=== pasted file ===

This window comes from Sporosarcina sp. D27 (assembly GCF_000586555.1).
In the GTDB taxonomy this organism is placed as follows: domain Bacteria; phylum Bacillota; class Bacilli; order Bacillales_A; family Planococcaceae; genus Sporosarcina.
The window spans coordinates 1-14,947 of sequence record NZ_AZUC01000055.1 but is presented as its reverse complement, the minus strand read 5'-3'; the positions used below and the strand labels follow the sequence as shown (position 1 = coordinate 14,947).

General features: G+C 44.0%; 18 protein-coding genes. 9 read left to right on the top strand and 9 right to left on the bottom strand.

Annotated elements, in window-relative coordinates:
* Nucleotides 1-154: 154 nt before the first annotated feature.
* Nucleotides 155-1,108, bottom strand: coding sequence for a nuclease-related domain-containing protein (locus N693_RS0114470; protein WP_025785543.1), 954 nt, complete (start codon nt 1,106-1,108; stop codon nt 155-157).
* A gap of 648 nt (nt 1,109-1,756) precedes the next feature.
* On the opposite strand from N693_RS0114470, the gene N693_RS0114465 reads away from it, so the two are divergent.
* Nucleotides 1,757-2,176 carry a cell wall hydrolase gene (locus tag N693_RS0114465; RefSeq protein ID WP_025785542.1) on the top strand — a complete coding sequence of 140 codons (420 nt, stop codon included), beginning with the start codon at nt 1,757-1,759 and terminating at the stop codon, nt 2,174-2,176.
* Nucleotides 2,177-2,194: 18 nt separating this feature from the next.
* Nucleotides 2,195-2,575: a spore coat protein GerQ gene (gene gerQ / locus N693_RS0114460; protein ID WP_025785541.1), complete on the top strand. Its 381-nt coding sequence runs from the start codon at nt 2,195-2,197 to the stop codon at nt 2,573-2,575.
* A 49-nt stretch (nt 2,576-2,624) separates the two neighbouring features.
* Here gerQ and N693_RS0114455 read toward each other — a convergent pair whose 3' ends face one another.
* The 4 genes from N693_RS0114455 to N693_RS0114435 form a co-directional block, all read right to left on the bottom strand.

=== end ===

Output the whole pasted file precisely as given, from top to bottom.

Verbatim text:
This window comes from Sporosarcina sp. D27 (assembly GCF_000586555.1).
In the GTDB taxonomy this organism is placed as follows: domain Bacteria; phylum Bacillota; class Bacilli; order Bacillales_A; family Planococcaceae; genus Sporosarcina.
The window spans coordinates 1-14,947 of sequence record NZ_AZUC01000055.1 but is presented as its reverse complement, the minus strand read 5'-3'; the positions used below and the strand labels follow the sequence as shown (position 1 = coordinate 14,947).

General features: G+C 44.0%; 18 protein-coding genes. 9 read left to right on the top strand and 9 right to left on the bottom strand.

Annotated elements, in window-relative coordinates:
* Nucleotides 1-154: 154 nt before the first annotated feature.
* Nucleotides 155-1,108, bottom strand: coding sequence for a nuclease-related domain-containing protein (locus N693_RS0114470; protein WP_025785543.1), 954 nt, complete (start codon nt 1,106-1,108; stop codon nt 155-157).
* A gap of 648 nt (nt 1,109-1,756) precedes the next feature.
* On the opposite strand from N693_RS0114470, the gene N693_RS0114465 reads away from it, so the two are divergent.
* Nucleotides 1,757-2,176 carry a cell wall hydrolase gene (locus tag N693_RS0114465; RefSeq protein ID WP_025785542.1) on the top strand — a complete coding sequence of 140 codons (420 nt, stop codon included), beginning with the start codon at nt 1,757-1,759 and terminating at the stop codon, nt 2,174-2,176.
* Nucleotides 2,177-2,194: 18 nt separating this feature from the next.
* Nucleotides 2,195-2,575: a spore coat protein GerQ gene (gene gerQ / locus N693_RS0114460; protein ID WP_025785541.1), complete on the top strand. Its 381-nt coding sequence runs from the start codon at nt 2,195-2,197 to the stop codon at nt 2,573-2,575.
* A 49-nt stretch (nt 2,576-2,624) separates the two neighbouring features.
* Here gerQ and N693_RS0114455 read toward each other — a convergent pair whose 3' ends face one another.
* The 4 genes from N693_RS0114455 to N693_RS0114435 form a co-directional block, all read right to left on the bottom strand.